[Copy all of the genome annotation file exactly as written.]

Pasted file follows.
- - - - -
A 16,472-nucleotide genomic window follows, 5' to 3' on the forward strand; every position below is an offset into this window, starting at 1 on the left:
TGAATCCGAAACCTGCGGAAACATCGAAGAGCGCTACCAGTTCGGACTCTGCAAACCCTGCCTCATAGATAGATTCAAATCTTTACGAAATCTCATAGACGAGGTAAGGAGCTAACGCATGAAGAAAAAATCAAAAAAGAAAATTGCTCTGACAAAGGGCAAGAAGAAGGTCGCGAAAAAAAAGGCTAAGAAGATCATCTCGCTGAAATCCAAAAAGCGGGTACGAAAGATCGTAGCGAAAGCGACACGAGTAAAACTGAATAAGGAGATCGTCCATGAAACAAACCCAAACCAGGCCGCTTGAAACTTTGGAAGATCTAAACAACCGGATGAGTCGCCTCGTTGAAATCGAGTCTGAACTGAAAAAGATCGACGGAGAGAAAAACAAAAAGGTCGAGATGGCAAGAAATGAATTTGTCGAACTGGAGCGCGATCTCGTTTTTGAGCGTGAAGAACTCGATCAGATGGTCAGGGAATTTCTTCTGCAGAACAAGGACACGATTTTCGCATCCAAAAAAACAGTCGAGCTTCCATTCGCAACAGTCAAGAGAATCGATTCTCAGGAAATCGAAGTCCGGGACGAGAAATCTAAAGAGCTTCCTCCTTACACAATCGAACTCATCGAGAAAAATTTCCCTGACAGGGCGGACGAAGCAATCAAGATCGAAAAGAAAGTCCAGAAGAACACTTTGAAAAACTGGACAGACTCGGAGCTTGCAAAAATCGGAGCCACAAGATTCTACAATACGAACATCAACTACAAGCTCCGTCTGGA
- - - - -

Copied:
A 16,472-nucleotide genomic window follows, 5' to 3' on the forward strand; every position below is an offset into this window, starting at 1 on the left:
TGAATCCGAAACCTGCGGAAACATCGAAGAGCGCTACCAGTTCGGACTCTGCAAACCCTGCCTCATAGATAGATTCAAATCTTTACGAAATCTCATAGACGAGGTAAGGAGCTAACGCATGAAGAAAAAATCAAAAAAGAAAATTGCTCTGACAAAGGGCAAGAAGAAGGTCGCGAAAAAAAAGGCTAAGAAGATCATCTCGCTGAAATCCAAAAAGCGGGTACGAAAGATCGTAGCGAAAGCGACACGAGTAAAACTGAATAAGGAGATCGTCCATGAAACAAACCCAAACCAGGCCGCTTGAAACTTTGGAAGATCTAAACAACCGGATGAGTCGCCTCGTTGAAATCGAGTCTGAACTGAAAAAGATCGACGGAGAGAAAAACAAAAAGGTCGAGATGGCAAGAAATGAATTTGTCGAACTGGAGCGCGATCTCGTTTTTGAGCGTGAAGAACTCGATCAGATGGTCAGGGAATTTCTTCTGCAGAACAAGGACACGATTTTCGCATCCAAAAAAACAGTCGAGCTTCCATTCGCAACAGTCAAGAGAATCGATTCTCAGGAAATCGAAGTCCGGGACGAGAAATCTAAAGAGCTTCCTCCTTACACAATCGAACTCATCGAGAAAAATTTCCCTGACAGGGCGGACGAAGCAATCAAGATCGAAAAGAAAGTCCAGAAGAACACTTTGAAAAACTGGACAGACTCGGAGCTTGCAAAAATCGGAGCCACAAGATTCTACAATACGAACATCAACTACAAGCTCCGTCTGGA